Eliminate Offensive Terms about People With Disabilities
Schools and companies often treat the ADA as a mere suggestion despite its enactment 25 years ago. In December, Preet Bharara, the U.S. Attorney for the Southern District of New York, sent a letter to the York City Department of Education stating, “the City is still not fully compliant, and children with disabilities and their families are being denied the right to equal access to a public school education.”(1) This is not news to people with disabilities.
Integrating people with disabilities requires not only strictly enforcing the ADA but also changing the perception of those with disabilities. This begins with changing our language. As Rosa’s 11-year old brother Nick said so articulately when President Obama signed Rosa’s Law eliminating the words “retarded” and “retardation” from government language, “What you call people is how you treat them.”
Certain words such as “retarded” are slowly being eliminated from our language, but there are far too many other words that appear to be entrenched in it. People may be offended when inappropriate language is brought to their attention. The perception is that the person complaining is acting as the “politically correct” police rather than that the term used just insulted a class of people. We changed how we refer to people based on race, religion, gender, and sexual orientation, but somehow it appears acceptable to use outdated language to refer to people with disabilities.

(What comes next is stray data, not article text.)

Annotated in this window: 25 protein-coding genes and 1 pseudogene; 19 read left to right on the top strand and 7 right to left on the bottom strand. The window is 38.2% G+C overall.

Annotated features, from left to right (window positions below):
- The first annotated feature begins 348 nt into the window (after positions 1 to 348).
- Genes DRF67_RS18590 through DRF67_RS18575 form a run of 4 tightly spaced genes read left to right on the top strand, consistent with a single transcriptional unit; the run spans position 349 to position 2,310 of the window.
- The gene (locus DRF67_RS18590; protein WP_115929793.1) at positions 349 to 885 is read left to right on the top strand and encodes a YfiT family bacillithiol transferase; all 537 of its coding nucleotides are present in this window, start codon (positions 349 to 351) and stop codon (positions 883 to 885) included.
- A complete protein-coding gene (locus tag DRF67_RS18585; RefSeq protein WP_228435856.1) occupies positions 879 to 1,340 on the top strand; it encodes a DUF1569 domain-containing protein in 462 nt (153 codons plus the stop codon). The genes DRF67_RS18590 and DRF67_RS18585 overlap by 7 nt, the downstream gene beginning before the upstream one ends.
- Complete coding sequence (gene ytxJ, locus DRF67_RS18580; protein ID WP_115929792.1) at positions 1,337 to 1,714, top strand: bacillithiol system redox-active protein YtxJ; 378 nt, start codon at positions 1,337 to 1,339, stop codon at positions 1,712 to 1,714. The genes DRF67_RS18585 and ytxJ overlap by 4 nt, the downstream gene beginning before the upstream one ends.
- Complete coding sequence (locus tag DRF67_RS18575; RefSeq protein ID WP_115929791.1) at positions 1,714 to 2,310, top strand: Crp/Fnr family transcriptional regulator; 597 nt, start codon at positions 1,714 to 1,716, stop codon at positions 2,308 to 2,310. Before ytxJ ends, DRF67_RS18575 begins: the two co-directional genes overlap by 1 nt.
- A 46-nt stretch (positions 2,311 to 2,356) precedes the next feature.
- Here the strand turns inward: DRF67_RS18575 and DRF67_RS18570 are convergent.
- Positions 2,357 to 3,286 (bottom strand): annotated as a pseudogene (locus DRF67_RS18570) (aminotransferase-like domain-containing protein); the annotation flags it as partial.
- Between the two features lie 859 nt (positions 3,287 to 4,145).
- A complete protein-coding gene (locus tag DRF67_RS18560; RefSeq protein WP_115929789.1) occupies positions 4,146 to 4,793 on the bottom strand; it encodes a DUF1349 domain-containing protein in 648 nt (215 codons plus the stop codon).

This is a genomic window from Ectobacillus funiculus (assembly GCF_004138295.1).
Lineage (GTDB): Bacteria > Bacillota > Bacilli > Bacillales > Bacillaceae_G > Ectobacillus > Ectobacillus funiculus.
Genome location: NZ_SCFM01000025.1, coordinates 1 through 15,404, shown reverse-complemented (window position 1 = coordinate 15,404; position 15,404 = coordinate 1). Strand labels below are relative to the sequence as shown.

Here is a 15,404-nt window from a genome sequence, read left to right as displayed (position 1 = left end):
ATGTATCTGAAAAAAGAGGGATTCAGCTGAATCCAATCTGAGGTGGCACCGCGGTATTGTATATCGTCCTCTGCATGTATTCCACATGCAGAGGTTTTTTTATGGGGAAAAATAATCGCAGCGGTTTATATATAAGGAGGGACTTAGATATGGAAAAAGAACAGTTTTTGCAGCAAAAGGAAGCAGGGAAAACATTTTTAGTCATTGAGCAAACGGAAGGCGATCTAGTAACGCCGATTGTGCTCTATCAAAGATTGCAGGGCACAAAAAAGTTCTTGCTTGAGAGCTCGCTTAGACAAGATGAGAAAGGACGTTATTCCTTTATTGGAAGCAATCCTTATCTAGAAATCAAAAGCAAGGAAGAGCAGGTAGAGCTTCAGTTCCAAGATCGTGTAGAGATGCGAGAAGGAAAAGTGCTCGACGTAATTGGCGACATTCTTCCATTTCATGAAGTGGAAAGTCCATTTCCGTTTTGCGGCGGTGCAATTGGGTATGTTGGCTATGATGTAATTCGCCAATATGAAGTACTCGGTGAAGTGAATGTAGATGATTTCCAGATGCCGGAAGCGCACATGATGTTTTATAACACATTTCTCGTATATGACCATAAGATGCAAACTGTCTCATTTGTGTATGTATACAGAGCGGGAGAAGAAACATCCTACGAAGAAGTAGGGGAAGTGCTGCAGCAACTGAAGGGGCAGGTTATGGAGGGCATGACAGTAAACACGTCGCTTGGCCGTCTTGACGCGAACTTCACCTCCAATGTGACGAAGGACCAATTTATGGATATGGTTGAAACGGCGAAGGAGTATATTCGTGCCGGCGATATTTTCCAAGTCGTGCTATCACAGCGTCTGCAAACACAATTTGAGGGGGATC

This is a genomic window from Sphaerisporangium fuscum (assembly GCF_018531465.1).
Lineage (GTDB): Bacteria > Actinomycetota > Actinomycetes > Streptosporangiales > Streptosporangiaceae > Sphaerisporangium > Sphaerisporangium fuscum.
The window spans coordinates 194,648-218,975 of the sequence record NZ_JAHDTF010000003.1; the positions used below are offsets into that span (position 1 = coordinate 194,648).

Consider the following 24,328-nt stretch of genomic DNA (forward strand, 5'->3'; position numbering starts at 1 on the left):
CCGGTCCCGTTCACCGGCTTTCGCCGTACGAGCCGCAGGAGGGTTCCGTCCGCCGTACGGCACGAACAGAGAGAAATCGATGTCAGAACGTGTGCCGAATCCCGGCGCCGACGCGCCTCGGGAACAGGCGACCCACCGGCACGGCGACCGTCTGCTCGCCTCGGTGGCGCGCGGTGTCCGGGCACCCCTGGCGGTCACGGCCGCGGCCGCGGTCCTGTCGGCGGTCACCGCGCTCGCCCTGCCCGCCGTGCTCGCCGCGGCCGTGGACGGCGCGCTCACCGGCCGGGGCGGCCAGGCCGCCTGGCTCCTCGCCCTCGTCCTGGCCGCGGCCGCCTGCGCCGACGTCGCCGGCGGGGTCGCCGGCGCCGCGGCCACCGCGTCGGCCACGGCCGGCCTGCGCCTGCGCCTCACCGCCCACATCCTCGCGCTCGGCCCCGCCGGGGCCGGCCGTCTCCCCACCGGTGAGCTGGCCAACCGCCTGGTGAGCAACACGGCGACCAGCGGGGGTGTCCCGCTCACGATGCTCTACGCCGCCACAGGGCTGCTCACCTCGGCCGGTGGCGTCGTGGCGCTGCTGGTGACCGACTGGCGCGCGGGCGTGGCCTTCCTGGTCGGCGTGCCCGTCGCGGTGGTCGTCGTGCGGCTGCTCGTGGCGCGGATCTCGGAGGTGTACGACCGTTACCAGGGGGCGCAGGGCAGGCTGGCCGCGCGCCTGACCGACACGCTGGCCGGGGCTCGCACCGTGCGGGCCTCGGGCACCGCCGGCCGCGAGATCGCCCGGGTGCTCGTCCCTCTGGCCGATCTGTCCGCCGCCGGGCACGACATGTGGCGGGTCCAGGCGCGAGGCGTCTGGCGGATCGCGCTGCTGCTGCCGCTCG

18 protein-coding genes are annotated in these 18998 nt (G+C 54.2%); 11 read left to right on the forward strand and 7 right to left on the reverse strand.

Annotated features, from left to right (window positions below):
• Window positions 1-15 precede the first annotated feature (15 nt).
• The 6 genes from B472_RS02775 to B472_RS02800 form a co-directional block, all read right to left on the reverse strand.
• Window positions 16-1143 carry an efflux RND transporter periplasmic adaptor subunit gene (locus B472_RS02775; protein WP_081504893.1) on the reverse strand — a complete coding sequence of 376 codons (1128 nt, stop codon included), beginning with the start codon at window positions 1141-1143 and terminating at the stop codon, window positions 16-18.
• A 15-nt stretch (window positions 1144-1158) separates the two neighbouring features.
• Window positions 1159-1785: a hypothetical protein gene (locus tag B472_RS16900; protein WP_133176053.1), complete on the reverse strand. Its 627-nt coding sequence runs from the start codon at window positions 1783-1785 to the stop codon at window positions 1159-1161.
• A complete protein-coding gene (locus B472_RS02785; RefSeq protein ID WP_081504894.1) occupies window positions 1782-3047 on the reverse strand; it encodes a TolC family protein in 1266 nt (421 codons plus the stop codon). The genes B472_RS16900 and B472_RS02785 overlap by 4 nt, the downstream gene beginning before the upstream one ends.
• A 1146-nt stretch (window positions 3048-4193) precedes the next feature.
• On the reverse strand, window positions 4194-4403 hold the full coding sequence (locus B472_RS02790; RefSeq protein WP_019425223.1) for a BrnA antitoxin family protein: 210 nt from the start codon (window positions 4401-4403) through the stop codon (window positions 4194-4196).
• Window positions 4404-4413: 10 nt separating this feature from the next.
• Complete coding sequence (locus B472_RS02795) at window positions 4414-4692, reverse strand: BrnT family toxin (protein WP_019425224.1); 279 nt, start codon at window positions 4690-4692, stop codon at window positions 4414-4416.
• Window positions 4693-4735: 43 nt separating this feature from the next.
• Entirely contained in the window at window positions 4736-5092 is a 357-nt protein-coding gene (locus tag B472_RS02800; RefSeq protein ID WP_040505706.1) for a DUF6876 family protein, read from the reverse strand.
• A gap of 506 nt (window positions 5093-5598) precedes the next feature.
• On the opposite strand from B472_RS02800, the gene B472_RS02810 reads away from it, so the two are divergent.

The “H-word” or “handicapped” should be the first to go. It allegedly derives from a beggar with a cap in hand or “hand-cap.” Using the label reinforces the antiquated perception that providing access to people with disabilities is charity for beggars rather than equal access or a human/civil right. Yet the label “handicapped” appears on parking signs throughout the country rather than “accessible.” The word should describe the nature of the location and not the person.
“Hearing impaired’ is another description that is offensive to many. Barbara Kelley, acting executive director of the Hearing Loss Association of America (HLAA) says, ” ‘Hearing impaired’ has a negative connotation. ‘Hard of hearing’ or ‘deaf’ are the preferred terms but both need to be used together to include the full group as ‘people who are deaf or hard of hearing’.” Likewise, “wheelchair bound” implies that the person is tied to a wheelchair rather than using a wheelchair, and “suffers from” indicates that the person is a victim rather than that he or she has a disability.
These negative terms not only pervade conversational language but are also reinforced by the media. The press regularly uses “the disabled” as a noun rather than “people with disabilities,” which shifts the disability to a descriptive adjective. Person-first terminology acknowledges that the disability is an attribute, like hair or eye color, and not the whole of the person. New York State passed legislation requiring government agencies to use person-first terminology, but most of the government agencies are unaware of the ruling. See A04375
Arizona State University’s Walter Cronkite School of Journalism and Mass Communication developed the NCDJ Disability Language Guide to aid journalists with the appropriate phrases to use when reporting on people with disabilities. They recommend a more neutral description of the disability such as “He is hard of hearing.” Yet journalists often fail to update their language. The AP Stylebook is sorely out of date.
Full integration will not happen with legislation alone. We need to overhaul our outdated language if the goal is to truly change negative perceptions about people with disabilities. #NoLabels
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